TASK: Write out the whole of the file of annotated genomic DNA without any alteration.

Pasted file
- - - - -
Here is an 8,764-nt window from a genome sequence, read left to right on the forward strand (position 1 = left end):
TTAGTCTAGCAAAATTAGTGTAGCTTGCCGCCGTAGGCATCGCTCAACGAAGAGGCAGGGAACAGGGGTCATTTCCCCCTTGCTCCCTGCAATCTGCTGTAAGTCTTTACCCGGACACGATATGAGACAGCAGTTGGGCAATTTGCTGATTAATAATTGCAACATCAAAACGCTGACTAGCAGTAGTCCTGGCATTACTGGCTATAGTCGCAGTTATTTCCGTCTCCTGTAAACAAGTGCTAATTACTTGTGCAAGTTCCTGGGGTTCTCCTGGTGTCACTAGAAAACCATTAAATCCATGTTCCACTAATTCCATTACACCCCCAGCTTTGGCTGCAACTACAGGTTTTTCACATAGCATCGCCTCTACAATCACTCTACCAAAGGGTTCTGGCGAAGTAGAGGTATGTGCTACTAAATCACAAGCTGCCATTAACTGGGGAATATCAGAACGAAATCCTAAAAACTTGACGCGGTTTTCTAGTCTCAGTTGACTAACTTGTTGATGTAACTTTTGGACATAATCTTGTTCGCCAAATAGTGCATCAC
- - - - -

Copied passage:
Here is an 8,764-nt window from a genome sequence, read left to right on the forward strand (position 1 = left end):
TTAGTCTAGCAAAATTAGTGTAGCTTGCCGCCGTAGGCATCGCTCAACGAAGAGGCAGGGAACAGGGGTCATTTCCCCCTTGCTCCCTGCAATCTGCTGTAAGTCTTTACCCGGACACGATATGAGACAGCAGTTGGGCAATTTGCTGATTAATAATTGCAACATCAAAACGCTGACTAGCAGTAGTCCTGGCATTACTGGCTATAGTCGCAGTTATTTCCGTCTCCTGTAAACAAGTGCTAATTACTTGTGCAAGTTCCTGGGGTTCTCCTGGTGTCACTAGAAAACCATTAAATCCATGTTCCACTAATTCCATTACACCCCCAGCTTTGGCTGCAACTACAGGTTTTTCACATAGCATCGCCTCTACAATCACTCTACCAAAGGGTTCTGGCGAAGTAGAGGTATGTGCTACTAAATCACAAGCTGCCATTAACTGGGGAATATCAGAACGAAATCCTAAAAACTTGACGCGGTTTTCTAGTCTCAGTTGACTAACTTGTTGATGTAACTTTTGGACATAATCTTGTTCGCCAAATAGTGCATCAC